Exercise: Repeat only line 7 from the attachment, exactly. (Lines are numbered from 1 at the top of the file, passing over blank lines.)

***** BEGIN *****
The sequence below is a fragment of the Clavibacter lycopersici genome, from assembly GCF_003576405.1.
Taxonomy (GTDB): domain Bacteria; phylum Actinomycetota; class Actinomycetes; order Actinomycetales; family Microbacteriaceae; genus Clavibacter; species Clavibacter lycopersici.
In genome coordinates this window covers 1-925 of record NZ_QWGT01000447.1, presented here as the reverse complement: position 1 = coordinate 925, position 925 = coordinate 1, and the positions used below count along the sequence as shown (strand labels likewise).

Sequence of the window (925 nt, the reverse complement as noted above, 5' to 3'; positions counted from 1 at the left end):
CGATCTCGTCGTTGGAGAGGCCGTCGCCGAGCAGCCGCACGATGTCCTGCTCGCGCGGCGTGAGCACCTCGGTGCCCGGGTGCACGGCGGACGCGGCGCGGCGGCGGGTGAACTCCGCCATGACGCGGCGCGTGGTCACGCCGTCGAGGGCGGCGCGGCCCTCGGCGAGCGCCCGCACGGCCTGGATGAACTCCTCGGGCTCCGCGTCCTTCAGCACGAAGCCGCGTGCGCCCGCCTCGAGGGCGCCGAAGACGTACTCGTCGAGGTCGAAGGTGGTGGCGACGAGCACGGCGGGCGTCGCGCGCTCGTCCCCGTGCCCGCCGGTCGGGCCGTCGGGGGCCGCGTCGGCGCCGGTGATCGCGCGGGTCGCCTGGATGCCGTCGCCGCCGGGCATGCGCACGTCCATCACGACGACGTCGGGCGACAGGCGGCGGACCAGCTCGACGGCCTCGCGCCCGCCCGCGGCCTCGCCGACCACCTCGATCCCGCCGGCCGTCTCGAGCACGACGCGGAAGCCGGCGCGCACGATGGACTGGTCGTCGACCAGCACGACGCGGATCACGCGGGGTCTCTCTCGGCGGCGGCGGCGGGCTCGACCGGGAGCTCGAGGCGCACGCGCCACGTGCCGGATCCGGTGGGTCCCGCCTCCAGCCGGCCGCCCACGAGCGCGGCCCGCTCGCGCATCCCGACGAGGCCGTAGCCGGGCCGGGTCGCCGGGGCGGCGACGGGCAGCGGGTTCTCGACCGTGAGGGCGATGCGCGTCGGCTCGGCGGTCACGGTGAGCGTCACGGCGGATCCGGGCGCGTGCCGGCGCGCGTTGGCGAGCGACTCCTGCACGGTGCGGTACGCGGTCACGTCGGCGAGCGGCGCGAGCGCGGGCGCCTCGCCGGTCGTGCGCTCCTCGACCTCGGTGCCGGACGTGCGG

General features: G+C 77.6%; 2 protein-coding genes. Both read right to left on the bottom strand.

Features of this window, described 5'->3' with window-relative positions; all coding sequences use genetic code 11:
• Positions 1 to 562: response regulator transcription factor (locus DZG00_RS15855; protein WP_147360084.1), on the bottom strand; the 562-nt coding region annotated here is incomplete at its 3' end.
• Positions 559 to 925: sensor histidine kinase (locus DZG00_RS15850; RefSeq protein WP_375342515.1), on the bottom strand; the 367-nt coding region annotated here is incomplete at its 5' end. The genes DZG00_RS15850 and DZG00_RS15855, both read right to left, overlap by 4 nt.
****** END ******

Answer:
Features of this window, described 5'->3' with window-relative positions; all coding sequences use genetic code 11: